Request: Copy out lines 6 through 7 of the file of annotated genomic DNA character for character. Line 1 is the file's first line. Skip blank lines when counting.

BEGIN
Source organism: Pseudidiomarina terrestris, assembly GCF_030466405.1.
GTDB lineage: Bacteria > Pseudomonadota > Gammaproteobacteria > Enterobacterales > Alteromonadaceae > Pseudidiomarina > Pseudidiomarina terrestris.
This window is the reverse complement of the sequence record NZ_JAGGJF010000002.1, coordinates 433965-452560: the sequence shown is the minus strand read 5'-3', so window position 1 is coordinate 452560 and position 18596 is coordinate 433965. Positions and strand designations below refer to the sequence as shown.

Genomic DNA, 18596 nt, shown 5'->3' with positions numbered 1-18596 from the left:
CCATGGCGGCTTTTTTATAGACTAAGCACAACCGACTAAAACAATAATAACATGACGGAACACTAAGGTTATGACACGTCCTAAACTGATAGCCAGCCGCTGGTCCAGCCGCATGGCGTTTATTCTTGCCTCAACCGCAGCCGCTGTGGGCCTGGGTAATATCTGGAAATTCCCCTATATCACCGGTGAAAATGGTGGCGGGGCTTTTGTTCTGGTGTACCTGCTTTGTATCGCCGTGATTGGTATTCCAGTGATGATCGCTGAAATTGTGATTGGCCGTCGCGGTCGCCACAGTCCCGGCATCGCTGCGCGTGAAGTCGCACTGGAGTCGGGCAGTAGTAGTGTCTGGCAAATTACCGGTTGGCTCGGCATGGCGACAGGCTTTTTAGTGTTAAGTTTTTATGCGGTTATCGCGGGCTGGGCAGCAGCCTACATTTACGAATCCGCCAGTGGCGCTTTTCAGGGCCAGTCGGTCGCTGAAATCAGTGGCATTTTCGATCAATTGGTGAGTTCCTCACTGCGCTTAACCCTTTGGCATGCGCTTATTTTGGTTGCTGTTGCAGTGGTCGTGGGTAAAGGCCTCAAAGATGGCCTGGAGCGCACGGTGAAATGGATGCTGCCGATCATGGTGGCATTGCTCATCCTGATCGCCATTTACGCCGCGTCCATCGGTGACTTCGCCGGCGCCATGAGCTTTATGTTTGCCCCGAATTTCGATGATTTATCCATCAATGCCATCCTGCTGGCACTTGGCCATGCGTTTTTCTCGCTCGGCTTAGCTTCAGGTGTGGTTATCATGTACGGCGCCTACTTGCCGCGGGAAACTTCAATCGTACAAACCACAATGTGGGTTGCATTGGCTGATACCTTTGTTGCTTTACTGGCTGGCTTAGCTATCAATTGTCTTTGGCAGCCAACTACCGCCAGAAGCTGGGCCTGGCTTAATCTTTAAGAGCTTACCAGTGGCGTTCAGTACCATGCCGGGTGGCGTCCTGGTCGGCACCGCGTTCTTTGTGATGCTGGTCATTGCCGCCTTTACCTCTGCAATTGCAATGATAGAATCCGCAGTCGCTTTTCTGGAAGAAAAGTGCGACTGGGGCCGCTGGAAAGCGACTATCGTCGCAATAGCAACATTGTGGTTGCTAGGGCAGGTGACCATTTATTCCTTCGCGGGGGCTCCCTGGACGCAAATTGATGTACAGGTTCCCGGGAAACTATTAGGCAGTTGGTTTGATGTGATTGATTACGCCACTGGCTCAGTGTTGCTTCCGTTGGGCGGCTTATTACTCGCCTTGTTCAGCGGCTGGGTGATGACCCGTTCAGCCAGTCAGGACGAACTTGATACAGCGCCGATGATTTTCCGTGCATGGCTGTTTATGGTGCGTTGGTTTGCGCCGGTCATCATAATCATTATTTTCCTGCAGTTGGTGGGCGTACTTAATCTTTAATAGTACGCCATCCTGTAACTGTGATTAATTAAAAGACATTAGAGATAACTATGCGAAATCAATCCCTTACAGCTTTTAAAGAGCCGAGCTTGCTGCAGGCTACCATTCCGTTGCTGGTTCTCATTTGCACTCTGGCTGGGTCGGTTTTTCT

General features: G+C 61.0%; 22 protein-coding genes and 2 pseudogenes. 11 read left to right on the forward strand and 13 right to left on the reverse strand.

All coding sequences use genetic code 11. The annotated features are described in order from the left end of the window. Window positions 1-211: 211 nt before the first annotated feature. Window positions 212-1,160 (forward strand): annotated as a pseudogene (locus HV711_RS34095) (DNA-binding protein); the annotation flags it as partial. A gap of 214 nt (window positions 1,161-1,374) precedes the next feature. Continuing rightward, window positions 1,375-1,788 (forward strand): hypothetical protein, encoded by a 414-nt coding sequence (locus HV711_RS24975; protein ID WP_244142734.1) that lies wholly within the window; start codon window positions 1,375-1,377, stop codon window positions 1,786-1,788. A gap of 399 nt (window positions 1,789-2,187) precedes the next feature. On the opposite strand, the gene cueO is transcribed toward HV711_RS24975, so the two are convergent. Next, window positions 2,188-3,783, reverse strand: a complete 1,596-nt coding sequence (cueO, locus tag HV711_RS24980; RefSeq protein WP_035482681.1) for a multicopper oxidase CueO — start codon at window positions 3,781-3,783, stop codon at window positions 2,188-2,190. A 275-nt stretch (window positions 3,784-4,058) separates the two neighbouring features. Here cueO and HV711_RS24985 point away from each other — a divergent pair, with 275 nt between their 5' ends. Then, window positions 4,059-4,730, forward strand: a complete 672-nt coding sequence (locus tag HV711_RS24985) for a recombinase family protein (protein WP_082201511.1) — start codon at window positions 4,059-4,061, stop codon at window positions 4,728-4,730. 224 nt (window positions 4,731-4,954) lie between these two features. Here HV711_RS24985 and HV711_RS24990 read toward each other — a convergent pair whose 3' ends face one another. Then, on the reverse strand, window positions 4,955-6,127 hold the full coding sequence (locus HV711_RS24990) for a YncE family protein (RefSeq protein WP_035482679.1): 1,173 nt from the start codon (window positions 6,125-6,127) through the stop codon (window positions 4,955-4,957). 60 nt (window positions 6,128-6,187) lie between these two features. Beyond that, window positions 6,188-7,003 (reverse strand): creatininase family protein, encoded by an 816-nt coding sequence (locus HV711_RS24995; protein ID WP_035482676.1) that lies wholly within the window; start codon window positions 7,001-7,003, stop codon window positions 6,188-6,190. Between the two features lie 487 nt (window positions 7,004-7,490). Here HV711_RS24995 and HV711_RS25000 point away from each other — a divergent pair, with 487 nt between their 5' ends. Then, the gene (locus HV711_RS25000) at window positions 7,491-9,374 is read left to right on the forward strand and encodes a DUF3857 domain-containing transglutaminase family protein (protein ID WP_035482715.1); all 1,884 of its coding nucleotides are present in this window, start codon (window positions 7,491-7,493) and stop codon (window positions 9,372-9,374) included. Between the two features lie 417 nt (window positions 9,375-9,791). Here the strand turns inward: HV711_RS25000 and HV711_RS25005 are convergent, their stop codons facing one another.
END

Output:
General features: G+C 61.0%; 22 protein-coding genes and 2 pseudogenes. 11 read left to right on the forward strand and 13 right to left on the reverse strand.

All coding sequences use genetic code 11. The annotated features are described in order from the left end of the window. Window positions 1-211: 211 nt before the first annotated feature. Window positions 212-1,160 (forward strand): annotated as a pseudogene (locus HV711_RS34095) (DNA-binding protein); the annotation flags it as partial. A gap of 214 nt (window positions 1,161-1,374) precedes the next feature. Continuing rightward, window positions 1,375-1,788 (forward strand): hypothetical protein, encoded by a 414-nt coding sequence (locus HV711_RS24975; protein ID WP_244142734.1) that lies wholly within the window; start codon window positions 1,375-1,377, stop codon window positions 1,786-1,788. A gap of 399 nt (window positions 1,789-2,187) precedes the next feature. On the opposite strand, the gene cueO is transcribed toward HV711_RS24975, so the two are convergent. Next, window positions 2,188-3,783, reverse strand: a complete 1,596-nt coding sequence (cueO, locus tag HV711_RS24980; RefSeq protein WP_035482681.1) for a multicopper oxidase CueO — start codon at window positions 3,781-3,783, stop codon at window positions 2,188-2,190. A 275-nt stretch (window positions 3,784-4,058) separates the two neighbouring features. Here cueO and HV711_RS24985 point away from each other — a divergent pair, with 275 nt between their 5' ends. Then, window positions 4,059-4,730, forward strand: a complete 672-nt coding sequence (locus tag HV711_RS24985) for a recombinase family protein (protein WP_082201511.1) — start codon at window positions 4,059-4,061, stop codon at window positions 4,728-4,730. 224 nt (window positions 4,731-4,954) lie between these two features. Here HV711_RS24985 and HV711_RS24990 read toward each other — a convergent pair whose 3' ends face one another. Then, on the reverse strand, window positions 4,955-6,127 hold the full coding sequence (locus HV711_RS24990) for a YncE family protein (RefSeq protein WP_035482679.1): 1,173 nt from the start codon (window positions 6,125-6,127) through the stop codon (window positions 4,955-4,957). 60 nt (window positions 6,128-6,187) lie between these two features. Beyond that, window positions 6,188-7,003 (reverse strand): creatininase family protein, encoded by an 816-nt coding sequence (locus HV711_RS24995; protein ID WP_035482676.1) that lies wholly within the window; start codon window positions 7,001-7,003, stop codon window positions 6,188-6,190. Between the two features lie 487 nt (window positions 7,004-7,490). Here HV711_RS24995 and HV711_RS25000 point away from each other — a divergent pair, with 487 nt between their 5' ends. Then, the gene (locus HV711_RS25000) at window positions 7,491-9,374 is read left to right on the forward strand and encodes a DUF3857 domain-containing transglutaminase family protein (protein ID WP_035482715.1); all 1,884 of its coding nucleotides are present in this window, start codon (window positions 7,491-7,493) and stop codon (window positions 9,372-9,374) included. Between the two features lie 417 nt (window positions 9,375-9,791). Here the strand turns inward: HV711_RS25000 and HV711_RS25005 are convergent, their stop codons facing one another.